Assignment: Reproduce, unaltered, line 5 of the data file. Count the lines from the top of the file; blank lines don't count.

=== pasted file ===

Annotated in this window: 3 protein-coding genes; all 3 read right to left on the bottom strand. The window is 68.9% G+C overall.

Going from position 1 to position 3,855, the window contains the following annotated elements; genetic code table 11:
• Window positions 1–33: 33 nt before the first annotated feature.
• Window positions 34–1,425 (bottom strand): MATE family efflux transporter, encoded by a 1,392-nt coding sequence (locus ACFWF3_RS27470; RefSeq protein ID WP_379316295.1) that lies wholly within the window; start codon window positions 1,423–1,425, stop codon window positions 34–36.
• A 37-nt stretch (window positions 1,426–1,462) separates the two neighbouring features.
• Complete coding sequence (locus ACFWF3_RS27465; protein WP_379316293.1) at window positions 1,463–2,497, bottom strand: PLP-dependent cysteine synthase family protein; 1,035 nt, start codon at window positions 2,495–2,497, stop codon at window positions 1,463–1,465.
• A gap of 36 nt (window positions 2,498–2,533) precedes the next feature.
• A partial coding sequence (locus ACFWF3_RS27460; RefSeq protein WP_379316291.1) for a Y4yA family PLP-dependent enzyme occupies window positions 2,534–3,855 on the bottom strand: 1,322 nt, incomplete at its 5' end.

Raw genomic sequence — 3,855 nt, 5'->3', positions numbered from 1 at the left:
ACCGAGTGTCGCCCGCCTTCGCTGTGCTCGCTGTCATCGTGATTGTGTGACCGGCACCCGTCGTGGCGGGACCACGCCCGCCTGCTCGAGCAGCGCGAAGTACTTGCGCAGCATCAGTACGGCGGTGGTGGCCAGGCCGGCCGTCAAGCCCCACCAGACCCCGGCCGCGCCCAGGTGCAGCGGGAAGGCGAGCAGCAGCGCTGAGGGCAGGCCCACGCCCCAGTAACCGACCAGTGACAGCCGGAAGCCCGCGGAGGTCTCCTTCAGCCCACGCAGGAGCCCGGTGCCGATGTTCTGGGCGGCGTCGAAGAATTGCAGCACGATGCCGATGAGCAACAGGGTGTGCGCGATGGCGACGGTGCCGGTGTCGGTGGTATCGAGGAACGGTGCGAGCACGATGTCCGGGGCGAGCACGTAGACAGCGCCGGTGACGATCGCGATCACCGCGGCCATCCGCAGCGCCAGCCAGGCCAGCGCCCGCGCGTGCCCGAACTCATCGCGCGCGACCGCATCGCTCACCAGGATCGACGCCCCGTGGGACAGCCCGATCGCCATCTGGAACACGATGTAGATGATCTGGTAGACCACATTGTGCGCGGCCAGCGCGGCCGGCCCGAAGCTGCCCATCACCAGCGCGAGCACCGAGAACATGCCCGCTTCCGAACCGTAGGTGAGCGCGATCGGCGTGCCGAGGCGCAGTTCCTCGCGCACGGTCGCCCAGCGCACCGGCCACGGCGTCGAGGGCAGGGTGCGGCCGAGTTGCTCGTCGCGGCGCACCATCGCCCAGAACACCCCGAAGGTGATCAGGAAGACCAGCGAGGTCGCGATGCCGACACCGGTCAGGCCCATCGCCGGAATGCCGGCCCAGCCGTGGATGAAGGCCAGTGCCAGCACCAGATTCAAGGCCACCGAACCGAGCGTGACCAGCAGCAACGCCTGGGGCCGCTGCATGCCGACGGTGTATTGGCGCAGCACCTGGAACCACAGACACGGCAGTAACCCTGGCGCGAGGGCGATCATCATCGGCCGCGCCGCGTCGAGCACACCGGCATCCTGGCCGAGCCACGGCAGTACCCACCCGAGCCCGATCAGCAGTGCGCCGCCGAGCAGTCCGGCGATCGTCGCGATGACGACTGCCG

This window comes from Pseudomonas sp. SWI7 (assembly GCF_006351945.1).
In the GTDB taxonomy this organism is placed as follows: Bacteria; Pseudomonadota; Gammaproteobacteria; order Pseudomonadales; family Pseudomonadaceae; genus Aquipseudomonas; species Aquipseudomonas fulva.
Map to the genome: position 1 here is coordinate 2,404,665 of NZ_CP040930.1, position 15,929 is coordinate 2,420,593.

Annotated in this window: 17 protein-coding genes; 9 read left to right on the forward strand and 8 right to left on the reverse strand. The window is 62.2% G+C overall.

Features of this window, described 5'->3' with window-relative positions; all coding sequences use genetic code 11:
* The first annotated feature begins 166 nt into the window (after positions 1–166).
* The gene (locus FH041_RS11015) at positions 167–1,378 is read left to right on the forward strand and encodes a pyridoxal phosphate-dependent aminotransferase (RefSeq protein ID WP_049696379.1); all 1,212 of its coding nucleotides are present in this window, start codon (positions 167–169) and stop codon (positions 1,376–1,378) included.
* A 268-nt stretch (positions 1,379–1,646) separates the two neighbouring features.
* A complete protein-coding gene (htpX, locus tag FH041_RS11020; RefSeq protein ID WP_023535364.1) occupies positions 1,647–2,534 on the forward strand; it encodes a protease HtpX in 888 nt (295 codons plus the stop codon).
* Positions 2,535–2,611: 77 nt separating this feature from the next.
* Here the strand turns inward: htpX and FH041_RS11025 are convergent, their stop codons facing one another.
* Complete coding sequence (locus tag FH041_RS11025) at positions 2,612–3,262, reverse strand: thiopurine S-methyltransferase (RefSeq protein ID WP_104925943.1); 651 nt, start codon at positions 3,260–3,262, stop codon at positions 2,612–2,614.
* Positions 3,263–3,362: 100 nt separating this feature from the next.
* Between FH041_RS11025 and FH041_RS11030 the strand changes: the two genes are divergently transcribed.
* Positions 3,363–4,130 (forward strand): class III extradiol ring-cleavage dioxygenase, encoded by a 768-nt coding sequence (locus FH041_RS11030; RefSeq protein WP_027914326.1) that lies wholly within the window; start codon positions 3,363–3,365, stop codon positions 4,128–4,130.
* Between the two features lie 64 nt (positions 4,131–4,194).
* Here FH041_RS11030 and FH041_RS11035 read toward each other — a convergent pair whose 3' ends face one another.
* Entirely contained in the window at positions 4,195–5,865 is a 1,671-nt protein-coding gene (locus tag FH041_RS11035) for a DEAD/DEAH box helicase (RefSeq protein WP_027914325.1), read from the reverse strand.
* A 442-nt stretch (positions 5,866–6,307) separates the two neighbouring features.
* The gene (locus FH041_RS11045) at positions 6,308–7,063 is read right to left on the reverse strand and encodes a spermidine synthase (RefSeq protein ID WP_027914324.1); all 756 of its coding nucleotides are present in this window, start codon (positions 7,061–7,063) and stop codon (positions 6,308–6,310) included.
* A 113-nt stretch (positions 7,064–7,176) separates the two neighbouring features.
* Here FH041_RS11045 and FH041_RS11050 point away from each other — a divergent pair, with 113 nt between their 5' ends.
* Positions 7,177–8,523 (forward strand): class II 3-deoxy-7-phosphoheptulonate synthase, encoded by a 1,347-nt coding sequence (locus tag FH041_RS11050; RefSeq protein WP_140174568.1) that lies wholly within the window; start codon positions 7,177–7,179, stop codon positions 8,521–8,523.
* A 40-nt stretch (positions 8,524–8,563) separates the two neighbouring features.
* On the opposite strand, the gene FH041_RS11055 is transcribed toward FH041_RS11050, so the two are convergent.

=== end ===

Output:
• A 37-nt stretch (window positions 1,426–1,462) separates the two neighbouring features.